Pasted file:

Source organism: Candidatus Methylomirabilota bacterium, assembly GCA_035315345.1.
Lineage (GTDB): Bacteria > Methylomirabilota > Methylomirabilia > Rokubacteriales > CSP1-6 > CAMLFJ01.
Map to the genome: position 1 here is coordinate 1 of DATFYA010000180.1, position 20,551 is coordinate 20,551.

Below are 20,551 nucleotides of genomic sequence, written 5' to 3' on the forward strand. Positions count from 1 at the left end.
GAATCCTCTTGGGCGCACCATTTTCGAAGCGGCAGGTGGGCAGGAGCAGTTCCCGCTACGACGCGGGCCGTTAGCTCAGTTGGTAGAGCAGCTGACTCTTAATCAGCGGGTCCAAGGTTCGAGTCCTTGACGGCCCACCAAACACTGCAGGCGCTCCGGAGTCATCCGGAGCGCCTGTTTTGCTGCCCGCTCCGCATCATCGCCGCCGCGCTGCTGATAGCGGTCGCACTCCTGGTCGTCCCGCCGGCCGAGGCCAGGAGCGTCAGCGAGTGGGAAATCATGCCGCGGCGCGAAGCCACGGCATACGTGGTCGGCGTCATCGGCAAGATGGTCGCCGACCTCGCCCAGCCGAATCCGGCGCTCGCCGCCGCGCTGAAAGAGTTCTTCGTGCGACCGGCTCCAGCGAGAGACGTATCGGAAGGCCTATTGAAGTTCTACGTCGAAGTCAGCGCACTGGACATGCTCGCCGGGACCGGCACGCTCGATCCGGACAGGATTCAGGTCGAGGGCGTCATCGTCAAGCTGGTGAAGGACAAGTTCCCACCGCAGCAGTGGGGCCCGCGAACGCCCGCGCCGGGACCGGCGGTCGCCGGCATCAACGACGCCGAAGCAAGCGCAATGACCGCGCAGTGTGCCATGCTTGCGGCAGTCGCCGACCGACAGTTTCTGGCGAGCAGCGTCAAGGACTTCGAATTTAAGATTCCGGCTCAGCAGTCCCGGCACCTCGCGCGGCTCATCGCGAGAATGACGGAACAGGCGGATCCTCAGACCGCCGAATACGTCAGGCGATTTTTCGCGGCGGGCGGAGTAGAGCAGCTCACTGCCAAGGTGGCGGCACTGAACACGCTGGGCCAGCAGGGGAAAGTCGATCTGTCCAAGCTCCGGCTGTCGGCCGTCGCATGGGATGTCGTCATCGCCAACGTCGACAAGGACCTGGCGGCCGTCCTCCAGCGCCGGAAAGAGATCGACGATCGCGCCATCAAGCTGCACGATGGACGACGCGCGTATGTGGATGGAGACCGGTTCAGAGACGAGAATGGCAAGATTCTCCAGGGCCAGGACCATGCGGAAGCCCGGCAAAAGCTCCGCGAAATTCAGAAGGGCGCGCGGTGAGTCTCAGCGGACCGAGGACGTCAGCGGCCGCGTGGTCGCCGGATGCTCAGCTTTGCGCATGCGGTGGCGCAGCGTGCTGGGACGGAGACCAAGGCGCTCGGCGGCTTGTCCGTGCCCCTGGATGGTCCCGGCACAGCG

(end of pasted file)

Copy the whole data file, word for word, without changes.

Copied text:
Source organism: Candidatus Methylomirabilota bacterium, assembly GCA_035315345.1.
Lineage (GTDB): Bacteria > Methylomirabilota > Methylomirabilia > Rokubacteriales > CSP1-6 > CAMLFJ01.
Map to the genome: position 1 here is coordinate 1 of DATFYA010000180.1, position 20,551 is coordinate 20,551.

Below are 20,551 nucleotides of genomic sequence, written 5' to 3' on the forward strand. Positions count from 1 at the left end.
GAATCCTCTTGGGCGCACCATTTTCGAAGCGGCAGGTGGGCAGGAGCAGTTCCCGCTACGACGCGGGCCGTTAGCTCAGTTGGTAGAGCAGCTGACTCTTAATCAGCGGGTCCAAGGTTCGAGTCCTTGACGGCCCACCAAACACTGCAGGCGCTCCGGAGTCATCCGGAGCGCCTGTTTTGCTGCCCGCTCCGCATCATCGCCGCCGCGCTGCTGATAGCGGTCGCACTCCTGGTCGTCCCGCCGGCCGAGGCCAGGAGCGTCAGCGAGTGGGAAATCATGCCGCGGCGCGAAGCCACGGCATACGTGGTCGGCGTCATCGGCAAGATGGTCGCCGACCTCGCCCAGCCGAATCCGGCGCTCGCCGCCGCGCTGAAAGAGTTCTTCGTGCGACCGGCTCCAGCGAGAGACGTATCGGAAGGCCTATTGAAGTTCTACGTCGAAGTCAGCGCACTGGACATGCTCGCCGGGACCGGCACGCTCGATCCGGACAGGATTCAGGTCGAGGGCGTCATCGTCAAGCTGGTGAAGGACAAGTTCCCACCGCAGCAGTGGGGCCCGCGAACGCCCGCGCCGGGACCGGCGGTCGCCGGCATCAACGACGCCGAAGCAAGCGCAATGACCGCGCAGTGTGCCATGCTTGCGGCAGTCGCCGACCGACAGTTTCTGGCGAGCAGCGTCAAGGACTTCGAATTTAAGATTCCGGCTCAGCAGTCCCGGCACCTCGCGCGGCTCATCGCGAGAATGACGGAACAGGCGGATCCTCAGACCGCCGAATACGTCAGGCGATTTTTCGCGGCGGGCGGAGTAGAGCAGCTCACTGCCAAGGTGGCGGCACTGAACACGCTGGGCCAGCAGGGGAAAGTCGATCTGTCCAAGCTCCGGCTGTCGGCCGTCGCATGGGATGTCGTCATCGCCAACGTCGACAAGGACCTGGCGGCCGTCCTCCAGCGCCGGAAAGAGATCGACGATCGCGCCATCAAGCTGCACGATGGACGACGCGCGTATGTGGATGGAGACCGGTTCAGAGACGAGAATGGCAAGATTCTCCAGGGCCAGGACCATGCGGAAGCCCGGCAAAAGCTCCGCGAAATTCAGAAGGGCGCGCGGTGAGTCTCAGCGGACCGAGGACGTCAGCGGCCGCGTGGTCGCCGGATGCTCAGCTTTGCGCATGCGGTGGCGCAGCGTGCTGGGACGGAGACCAAGGCGCTCGGCGGCTTGTCCGTGCCCCTGGATGGTCCCGGCACAGCG